Software developers, however, have had decades to figure out how to properly deploy existing forms of encryption, such as RSA. “That time has allowed people to learn from their mistakes,” Katz said. “And many mistakes were made along the way.”
Now, we may have the same situation occur again, with the implementation of largely untested new algorithms that are based on different techniques, he said. Rather than facing an underlying issue with the algorithms, he believes it’s more probable we’ll see a variety of flaws in the code introduced during the software engineering process. Click here to read complete article.
HCL Technologies and Sydney Quantum Academy to collaborate on quantum technology ecosystem development
SQA is a unique partnership between four world-leading universities – Macquarie University, the University of New South Wales, the University of Technology Sydney, and the University of Sydney. SQA is supported by the New South Wales (NSW) government with a vision to build Australia’s quantum economy.
Through this industry-academia partnership, HCL Technologies and SQA aim to bring together their capabilities to create education and development opportunities for students within the realm of quantum technology. Other opportunities, which will be explored as part of the MoU, will connect HCL’s diverse and large client base with the growing Sydney quantum community. Sydney is home to one of the highest concentrations of quantum experts globally, along with a burgeoning quantum technology industry.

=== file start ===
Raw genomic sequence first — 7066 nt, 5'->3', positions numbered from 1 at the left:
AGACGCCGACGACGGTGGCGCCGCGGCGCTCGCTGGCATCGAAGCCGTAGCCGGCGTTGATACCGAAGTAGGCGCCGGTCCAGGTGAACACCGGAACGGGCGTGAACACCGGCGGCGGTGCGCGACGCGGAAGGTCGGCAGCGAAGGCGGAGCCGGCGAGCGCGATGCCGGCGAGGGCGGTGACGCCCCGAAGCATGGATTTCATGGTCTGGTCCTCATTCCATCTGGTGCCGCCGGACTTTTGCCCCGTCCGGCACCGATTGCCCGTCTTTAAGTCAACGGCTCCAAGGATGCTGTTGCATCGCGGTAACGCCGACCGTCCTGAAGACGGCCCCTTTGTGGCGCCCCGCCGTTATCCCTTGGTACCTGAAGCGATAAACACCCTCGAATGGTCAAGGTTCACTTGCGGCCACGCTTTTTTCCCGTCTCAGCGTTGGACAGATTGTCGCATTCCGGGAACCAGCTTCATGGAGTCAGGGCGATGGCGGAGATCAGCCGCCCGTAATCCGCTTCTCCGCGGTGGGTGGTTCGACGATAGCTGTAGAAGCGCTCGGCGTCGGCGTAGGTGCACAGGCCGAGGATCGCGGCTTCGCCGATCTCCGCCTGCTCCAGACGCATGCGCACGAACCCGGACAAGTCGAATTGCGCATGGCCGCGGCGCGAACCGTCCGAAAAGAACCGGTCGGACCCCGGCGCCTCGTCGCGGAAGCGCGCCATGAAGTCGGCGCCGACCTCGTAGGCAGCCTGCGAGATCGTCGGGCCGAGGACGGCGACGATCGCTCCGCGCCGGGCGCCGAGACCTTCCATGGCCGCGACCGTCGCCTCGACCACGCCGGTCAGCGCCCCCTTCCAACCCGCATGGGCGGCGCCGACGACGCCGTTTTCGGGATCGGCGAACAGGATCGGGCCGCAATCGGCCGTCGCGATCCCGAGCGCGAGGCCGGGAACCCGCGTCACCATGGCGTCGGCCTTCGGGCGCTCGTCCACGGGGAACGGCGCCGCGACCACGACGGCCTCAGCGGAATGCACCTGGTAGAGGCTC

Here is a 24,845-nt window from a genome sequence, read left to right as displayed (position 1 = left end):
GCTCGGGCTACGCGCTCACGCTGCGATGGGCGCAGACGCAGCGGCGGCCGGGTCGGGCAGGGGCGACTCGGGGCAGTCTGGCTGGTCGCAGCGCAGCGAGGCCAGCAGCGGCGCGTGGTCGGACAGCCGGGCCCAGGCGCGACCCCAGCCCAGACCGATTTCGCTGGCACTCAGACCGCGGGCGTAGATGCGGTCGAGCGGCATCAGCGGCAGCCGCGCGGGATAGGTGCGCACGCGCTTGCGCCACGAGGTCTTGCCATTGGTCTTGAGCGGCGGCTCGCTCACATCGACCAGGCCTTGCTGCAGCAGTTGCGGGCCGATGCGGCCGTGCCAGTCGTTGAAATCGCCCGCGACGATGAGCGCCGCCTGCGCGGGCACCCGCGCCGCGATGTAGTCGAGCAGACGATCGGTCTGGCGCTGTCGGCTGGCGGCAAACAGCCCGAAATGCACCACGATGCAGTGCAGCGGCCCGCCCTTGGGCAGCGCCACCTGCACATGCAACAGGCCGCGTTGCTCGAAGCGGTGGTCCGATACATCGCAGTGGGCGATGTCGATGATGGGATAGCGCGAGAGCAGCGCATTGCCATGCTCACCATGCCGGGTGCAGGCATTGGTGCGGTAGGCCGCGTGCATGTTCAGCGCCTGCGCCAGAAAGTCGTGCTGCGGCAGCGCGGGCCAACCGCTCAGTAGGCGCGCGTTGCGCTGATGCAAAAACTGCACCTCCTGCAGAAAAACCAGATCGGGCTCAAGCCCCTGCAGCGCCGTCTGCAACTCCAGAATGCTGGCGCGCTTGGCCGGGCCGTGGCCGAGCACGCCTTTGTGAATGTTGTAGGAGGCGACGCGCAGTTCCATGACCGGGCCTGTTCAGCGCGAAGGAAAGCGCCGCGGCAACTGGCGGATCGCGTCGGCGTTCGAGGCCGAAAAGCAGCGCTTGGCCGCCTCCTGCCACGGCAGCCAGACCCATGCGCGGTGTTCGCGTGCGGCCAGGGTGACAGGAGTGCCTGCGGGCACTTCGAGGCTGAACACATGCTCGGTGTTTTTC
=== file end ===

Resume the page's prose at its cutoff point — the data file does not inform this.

HCL has built deep capabilities in next-generation technologies including quantum computing. The Company is helping enterprises and partners to capitalize on the emerging opportunities thrown up by quantum technologies through a ready-to-innovate ecosystem. This includes identified quantum champions (technology and business), research IPs, use-cases and scale-ready offerings (Proof of Concepts and Fluidic Capability Centers).
Click here to read complete announcement.
Traditional computers match Google’s quantum computer performance
In 2019, Google researchers claimed they had passed a milestone known as quantum supremacy when their quantum computer Sycamore performed in 200 seconds an abstruse calculation they said would tie up a supercomputer for 10,000 years.
Now, scientists in China have done the computation in a few hours with ordinary processors. A supercomputer, they say, could best Sycamore outright.
“I think they are right that if they had access to a big enough supercomputer, they could have simulated the task in a matter of seconds,” said researcher Scott Aaronson, a computer scientist at the University of Texas, Austin.